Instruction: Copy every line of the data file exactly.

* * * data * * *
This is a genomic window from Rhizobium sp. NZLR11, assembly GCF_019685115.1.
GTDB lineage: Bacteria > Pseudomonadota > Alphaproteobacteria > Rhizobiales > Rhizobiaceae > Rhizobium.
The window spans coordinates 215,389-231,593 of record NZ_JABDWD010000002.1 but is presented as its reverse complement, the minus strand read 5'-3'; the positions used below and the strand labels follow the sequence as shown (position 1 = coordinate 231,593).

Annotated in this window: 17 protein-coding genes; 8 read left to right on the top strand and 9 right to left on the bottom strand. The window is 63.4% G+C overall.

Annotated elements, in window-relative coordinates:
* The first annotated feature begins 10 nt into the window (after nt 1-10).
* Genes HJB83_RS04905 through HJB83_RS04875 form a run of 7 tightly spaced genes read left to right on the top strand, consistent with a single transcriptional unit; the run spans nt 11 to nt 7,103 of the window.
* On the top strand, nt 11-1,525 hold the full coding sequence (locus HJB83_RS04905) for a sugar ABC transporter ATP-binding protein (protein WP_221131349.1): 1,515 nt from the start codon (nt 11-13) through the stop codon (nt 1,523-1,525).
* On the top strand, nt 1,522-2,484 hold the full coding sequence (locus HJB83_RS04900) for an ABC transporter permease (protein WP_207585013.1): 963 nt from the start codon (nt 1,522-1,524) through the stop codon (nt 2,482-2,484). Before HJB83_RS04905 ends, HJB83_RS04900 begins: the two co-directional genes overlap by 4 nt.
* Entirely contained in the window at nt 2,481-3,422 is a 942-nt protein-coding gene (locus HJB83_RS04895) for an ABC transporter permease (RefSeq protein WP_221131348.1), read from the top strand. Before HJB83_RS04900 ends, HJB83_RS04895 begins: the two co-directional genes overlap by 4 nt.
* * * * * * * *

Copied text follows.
This is a genomic window from Rhizobium sp. NZLR11, assembly GCF_019685115.1.
GTDB lineage: Bacteria > Pseudomonadota > Alphaproteobacteria > Rhizobiales > Rhizobiaceae > Rhizobium.
The window spans coordinates 215,389-231,593 of record NZ_JABDWD010000002.1 but is presented as its reverse complement, the minus strand read 5'-3'; the positions used below and the strand labels follow the sequence as shown (position 1 = coordinate 231,593).

Annotated in this window: 17 protein-coding genes; 8 read left to right on the top strand and 9 right to left on the bottom strand. The window is 63.4% G+C overall.

Annotated elements, in window-relative coordinates:
* The first annotated feature begins 10 nt into the window (after nt 1-10).
* Genes HJB83_RS04905 through HJB83_RS04875 form a run of 7 tightly spaced genes read left to right on the top strand, consistent with a single transcriptional unit; the run spans nt 11 to nt 7,103 of the window.
* On the top strand, nt 11-1,525 hold the full coding sequence (locus HJB83_RS04905) for a sugar ABC transporter ATP-binding protein (protein WP_221131349.1): 1,515 nt from the start codon (nt 11-13) through the stop codon (nt 1,523-1,525).
* On the top strand, nt 1,522-2,484 hold the full coding sequence (locus HJB83_RS04900) for an ABC transporter permease (protein WP_207585013.1): 963 nt from the start codon (nt 1,522-1,524) through the stop codon (nt 2,482-2,484). Before HJB83_RS04905 ends, HJB83_RS04900 begins: the two co-directional genes overlap by 4 nt.
* Entirely contained in the window at nt 2,481-3,422 is a 942-nt protein-coding gene (locus HJB83_RS04895) for an ABC transporter permease (RefSeq protein WP_221131348.1), read from the top strand. Before HJB83_RS04900 ends, HJB83_RS04895 begins: the two co-directional genes overlap by 4 nt.